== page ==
Giorgio Agamben himself tries to bridge various separations through exploratory play. He is not a performative writer semantically, but his exploratory style is rooted in the play spirit. His strategy of numbering points is almost comical, yet it is not misleading. It is play, after all, not ruse. He denudes with pecks, like carrion on a tattered corpse.

H.     The Trousers.

Although Giorgio Agamben is elsewhere concerned with the profanation of religion’s apparatuses, in essay nine he would like to consider what is consumed during days of inoperativity, how religion governs these, and how to account for our binges and purges. Inoperativity is inextricably bound to feasting, to the festival.

I.     The Stylish Belt.

The only essay in Nudities to contain photographs is the essay entitled, “Nudity.” All of these photographs project human bodies.


    The aim here is not to tap
    into an original state prior to the separation
    but to comprehend and neutralize the
    apparatus that produced this separation.

    The contemporary is he  
    who firmly holds his gaze on his own time
    so as to perceive not its light but rather its

    We can therefore only     
    experience nudity as a denudation and a
    baring, never as a form and a stable

    Just as genius and talent
    originally distinct and even opposite—are
    nevertheless united in the work of the poet,
    so the work of creation and the work of
    salvation, inasmuch as they represent the
    two powers of a single God, remain in some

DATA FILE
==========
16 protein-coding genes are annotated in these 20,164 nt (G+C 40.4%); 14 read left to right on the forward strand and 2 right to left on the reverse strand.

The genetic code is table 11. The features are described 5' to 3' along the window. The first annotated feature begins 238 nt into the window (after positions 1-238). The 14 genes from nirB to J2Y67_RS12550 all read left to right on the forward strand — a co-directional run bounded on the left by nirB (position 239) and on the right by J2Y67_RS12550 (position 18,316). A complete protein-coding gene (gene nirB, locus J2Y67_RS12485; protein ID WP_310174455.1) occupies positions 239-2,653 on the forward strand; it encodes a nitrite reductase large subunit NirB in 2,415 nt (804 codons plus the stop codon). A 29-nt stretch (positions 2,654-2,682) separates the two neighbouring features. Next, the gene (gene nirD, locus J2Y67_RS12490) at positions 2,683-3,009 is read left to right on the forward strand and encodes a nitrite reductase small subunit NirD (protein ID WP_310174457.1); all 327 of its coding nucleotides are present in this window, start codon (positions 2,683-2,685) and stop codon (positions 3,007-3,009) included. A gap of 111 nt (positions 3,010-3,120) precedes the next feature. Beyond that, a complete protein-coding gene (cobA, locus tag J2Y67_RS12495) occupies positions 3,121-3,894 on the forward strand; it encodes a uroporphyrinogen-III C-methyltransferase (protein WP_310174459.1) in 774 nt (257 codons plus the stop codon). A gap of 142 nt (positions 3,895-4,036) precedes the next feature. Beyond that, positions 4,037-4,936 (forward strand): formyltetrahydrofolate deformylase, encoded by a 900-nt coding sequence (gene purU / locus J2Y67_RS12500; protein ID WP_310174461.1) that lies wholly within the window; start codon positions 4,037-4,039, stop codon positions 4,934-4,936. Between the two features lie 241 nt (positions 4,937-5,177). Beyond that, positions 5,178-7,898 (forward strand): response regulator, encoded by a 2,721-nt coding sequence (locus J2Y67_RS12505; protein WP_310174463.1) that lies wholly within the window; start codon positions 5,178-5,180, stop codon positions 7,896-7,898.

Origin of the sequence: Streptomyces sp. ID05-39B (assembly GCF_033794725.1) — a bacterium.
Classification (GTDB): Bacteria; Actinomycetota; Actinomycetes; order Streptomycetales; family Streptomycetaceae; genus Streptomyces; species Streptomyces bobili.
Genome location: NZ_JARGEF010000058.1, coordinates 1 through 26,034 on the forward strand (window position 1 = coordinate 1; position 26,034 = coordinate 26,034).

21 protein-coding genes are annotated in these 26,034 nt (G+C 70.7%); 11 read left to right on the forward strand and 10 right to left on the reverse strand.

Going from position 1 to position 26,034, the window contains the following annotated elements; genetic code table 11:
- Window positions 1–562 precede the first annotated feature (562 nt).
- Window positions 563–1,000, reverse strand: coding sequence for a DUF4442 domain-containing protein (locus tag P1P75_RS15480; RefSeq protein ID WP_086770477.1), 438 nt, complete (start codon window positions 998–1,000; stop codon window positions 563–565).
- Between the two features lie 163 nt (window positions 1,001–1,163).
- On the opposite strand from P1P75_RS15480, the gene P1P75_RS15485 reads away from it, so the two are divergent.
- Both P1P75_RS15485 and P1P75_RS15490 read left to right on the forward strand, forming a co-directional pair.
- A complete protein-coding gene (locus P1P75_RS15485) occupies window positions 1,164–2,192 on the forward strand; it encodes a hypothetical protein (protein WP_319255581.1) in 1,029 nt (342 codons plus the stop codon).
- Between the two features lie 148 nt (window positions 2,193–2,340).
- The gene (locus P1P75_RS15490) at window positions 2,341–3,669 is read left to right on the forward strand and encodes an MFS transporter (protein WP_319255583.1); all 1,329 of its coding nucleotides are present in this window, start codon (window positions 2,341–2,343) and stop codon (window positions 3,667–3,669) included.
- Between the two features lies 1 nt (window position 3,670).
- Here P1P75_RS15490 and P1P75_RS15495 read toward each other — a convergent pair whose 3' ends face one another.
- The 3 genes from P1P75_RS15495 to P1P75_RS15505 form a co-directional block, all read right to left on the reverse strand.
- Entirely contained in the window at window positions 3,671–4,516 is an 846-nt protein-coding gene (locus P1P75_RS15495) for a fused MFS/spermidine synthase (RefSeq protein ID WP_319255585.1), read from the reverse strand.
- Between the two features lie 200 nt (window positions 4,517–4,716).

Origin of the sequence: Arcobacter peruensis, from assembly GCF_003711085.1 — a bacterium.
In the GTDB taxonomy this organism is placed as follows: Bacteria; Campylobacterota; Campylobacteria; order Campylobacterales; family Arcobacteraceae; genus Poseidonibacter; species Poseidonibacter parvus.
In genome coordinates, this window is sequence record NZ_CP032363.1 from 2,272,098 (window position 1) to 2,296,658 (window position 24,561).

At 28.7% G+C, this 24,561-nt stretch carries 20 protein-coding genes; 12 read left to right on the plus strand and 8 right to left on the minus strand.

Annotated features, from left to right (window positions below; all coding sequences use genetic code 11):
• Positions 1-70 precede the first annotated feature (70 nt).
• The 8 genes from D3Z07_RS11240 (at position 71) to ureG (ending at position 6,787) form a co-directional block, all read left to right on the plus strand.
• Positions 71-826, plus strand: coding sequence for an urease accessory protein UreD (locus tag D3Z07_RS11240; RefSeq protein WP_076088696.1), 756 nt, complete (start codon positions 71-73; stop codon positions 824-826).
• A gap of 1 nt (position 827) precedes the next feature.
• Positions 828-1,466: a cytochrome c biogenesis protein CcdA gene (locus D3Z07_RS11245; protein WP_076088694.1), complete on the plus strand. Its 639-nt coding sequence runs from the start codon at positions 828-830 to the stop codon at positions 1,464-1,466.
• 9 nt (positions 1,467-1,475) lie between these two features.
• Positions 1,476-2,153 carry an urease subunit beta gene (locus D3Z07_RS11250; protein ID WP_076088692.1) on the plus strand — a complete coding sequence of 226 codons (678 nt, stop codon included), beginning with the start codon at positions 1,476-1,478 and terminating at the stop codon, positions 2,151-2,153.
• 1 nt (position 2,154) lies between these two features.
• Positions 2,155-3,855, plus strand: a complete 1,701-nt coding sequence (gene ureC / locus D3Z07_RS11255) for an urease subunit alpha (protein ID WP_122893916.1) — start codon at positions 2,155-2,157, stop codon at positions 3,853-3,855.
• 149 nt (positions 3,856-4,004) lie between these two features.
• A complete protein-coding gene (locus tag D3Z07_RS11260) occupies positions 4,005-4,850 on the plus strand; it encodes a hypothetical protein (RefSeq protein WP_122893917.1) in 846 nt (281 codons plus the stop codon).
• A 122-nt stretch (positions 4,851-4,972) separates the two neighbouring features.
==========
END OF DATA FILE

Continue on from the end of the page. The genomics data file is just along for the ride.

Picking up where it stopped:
way secretly conjoined.

    In our culture,
    the face-body relationship is marked by a
    fundamental asymmetry, in that our faces
    remain for the most part naked, while our
    bodies are normally covered.

    Every man initiates
    a slanderous trial
    against himself.

    The glorious body is not
    some other body, more agile and beautiful,
    more luminous and spiritual; it is the body
    itself, at the moment when inoperativity
    removes the spell from it and opens it up
    to a new possible common use.

    As Kleist understood
    so well, the relationship with a zone of     
    nonknowledge is a dance.

    The deactivation of this
    apparatus retroactively operates, therefore,
    as much on nature as on grace, as much on
    nudity as on clothing, liberating them from
    their theological signature.

    At any rate,
    whether festive inoperativity precedes religion
    or results from the profanation of its
    apparatuses, what is essential here is a
    dimension of praxis in which simple, quotidian
    human activities are neither negated nor
    abolished but suspended and rendered
    inoperative in order to be exhibited, as such,
    in a festive manner.


    This is just how much
    [of] the land [the] surveyor is allowed to catch
    a glimpse.


Agamben, Giorgio. Nudities. Trans. David Kishik and Stefan Pedatella. Stanford: Stanford University Press, 2011. Print.

Godwin, William. Caleb Williams. London: Colburn and Bentley, 1831. Print.

Issue 1.2 / 2011

Gregory Kirk Murray
Georgia Perimeter College

Gregory Kirk Murray is assistant professor of English at Georgia Perimeter College. He earned his Ph.D. at the University of Minnesota. His essay, “Kenneth! Kennebunkport!: Exclamatory Play in Frank O’Hara,” is currently under review in Postmodern Culture. Gregory is at work on his first book, a study of the play element in modernist literature. His poetry has appeared in DIAGRAM, alice blue, Scythe, Mandala, Denver Syntax, epidermis, and elsewhere.